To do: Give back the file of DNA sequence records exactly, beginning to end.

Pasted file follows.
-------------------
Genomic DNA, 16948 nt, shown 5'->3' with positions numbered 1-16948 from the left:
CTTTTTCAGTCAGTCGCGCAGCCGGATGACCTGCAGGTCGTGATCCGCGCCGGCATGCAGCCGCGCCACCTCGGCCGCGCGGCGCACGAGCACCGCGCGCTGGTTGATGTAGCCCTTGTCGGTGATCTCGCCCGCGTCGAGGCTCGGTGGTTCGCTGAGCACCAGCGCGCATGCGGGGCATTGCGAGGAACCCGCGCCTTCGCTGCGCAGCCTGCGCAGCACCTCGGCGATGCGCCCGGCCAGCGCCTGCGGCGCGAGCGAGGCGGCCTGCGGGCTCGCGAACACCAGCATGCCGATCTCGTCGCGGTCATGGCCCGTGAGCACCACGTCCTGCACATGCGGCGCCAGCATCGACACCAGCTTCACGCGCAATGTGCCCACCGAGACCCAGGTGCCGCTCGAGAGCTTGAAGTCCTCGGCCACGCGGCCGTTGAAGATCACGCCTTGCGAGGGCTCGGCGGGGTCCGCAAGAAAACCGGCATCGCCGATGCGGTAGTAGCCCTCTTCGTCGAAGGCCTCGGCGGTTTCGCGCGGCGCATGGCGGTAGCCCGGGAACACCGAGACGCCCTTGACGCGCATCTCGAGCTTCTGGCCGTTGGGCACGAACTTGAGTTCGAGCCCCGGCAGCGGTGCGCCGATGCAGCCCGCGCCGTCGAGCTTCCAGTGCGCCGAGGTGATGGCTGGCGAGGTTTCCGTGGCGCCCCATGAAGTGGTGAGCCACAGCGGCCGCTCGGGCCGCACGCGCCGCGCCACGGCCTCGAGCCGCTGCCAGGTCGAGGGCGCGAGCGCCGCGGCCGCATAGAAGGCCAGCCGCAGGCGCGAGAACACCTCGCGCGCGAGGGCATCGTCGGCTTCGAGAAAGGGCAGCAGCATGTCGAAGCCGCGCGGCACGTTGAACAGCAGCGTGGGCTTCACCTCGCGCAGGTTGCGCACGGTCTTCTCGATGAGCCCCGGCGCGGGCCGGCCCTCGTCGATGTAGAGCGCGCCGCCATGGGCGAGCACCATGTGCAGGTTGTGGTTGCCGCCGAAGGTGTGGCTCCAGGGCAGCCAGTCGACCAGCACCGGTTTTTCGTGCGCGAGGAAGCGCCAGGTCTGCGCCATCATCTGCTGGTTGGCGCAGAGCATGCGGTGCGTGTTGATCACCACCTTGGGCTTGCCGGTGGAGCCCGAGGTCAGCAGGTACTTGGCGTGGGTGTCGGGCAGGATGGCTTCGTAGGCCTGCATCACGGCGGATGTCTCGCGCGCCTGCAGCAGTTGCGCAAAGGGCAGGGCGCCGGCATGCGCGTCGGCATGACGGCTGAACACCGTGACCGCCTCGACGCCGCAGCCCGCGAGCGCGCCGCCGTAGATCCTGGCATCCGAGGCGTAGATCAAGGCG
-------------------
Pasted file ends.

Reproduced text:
Genomic DNA, 16948 nt, shown 5'->3' with positions numbered 1-16948 from the left:
CTTTTTCAGTCAGTCGCGCAGCCGGATGACCTGCAGGTCGTGATCCGCGCCGGCATGCAGCCGCGCCACCTCGGCCGCGCGGCGCACGAGCACCGCGCGCTGGTTGATGTAGCCCTTGTCGGTGATCTCGCCCGCGTCGAGGCTCGGTGGTTCGCTGAGCACCAGCGCGCATGCGGGGCATTGCGAGGAACCCGCGCCTTCGCTGCGCAGCCTGCGCAGCACCTCGGCGATGCGCCCGGCCAGCGCCTGCGGCGCGAGCGAGGCGGCCTGCGGGCTCGCGAACACCAGCATGCCGATCTCGTCGCGGTCATGGCCCGTGAGCACCACGTCCTGCACATGCGGCGCCAGCATCGACACCAGCTTCACGCGCAATGTGCCCACCGAGACCCAGGTGCCGCTCGAGAGCTTGAAGTCCTCGGCCACGCGGCCGTTGAAGATCACGCCTTGCGAGGGCTCGGCGGGGTCCGCAAGAAAACCGGCATCGCCGATGCGGTAGTAGCCCTCTTCGTCGAAGGCCTCGGCGGTTTCGCGCGGCGCATGGCGGTAGCCCGGGAACACCGAGACGCCCTTGACGCGCATCTCGAGCTTCTGGCCGTTGGGCACGAACTTGAGTTCGAGCCCCGGCAGCGGTGCGCCGATGCAGCCCGCGCCGTCGAGCTTCCAGTGCGCCGAGGTGATGGCTGGCGAGGTTTCCGTGGCGCCCCATGAAGTGGTGAGCCACAGCGGCCGCTCGGGCCGCACGCGCCGCGCCACGGCCTCGAGCCGCTGCCAGGTCGAGGGCGCGAGCGCCGCGGCCGCATAGAAGGCCAGCCGCAGGCGCGAGAACACCTCGCGCGCGAGGGCATCGTCGGCTTCGAGAAAGGGCAGCAGCATGTCGAAGCCGCGCGGCACGTTGAACAGCAGCGTGGGCTTCACCTCGCGCAGGTTGCGCACGGTCTTCTCGATGAGCCCCGGCGCGGGCCGGCCCTCGTCGATGTAGAGCGCGCCGCCATGGGCGAGCACCATGTGCAGGTTGTGGTTGCCGCCGAAGGTGTGGCTCCAGGGCAGCCAGTCGACCAGCACCGGTTTTTCGTGCGCGAGGAAGCGCCAGGTCTGCGCCATCATCTGCTGGTTGGCGCAGAGCATGCGGTGCGTGTTGATCACCACCTTGGGCTTGCCGGTGGAGCCCGAGGTCAGCAGGTACTTGGCGTGGGTGTCGGGCAGGATGGCTTCGTAGGCCTGCATCACGGCGGATGTCTCGCGCGCCTGCAGCAGTTGCGCAAAGGGCAGGGCGCCGGCATGCGCGTCGGCATGACGGCTGAACACCGTGACCGCCTCGACGCCGCAGCCCGCGAGCGCGCCGCCGTAGATCCTGGCATCCGAGGCGTAGATCAAGGCG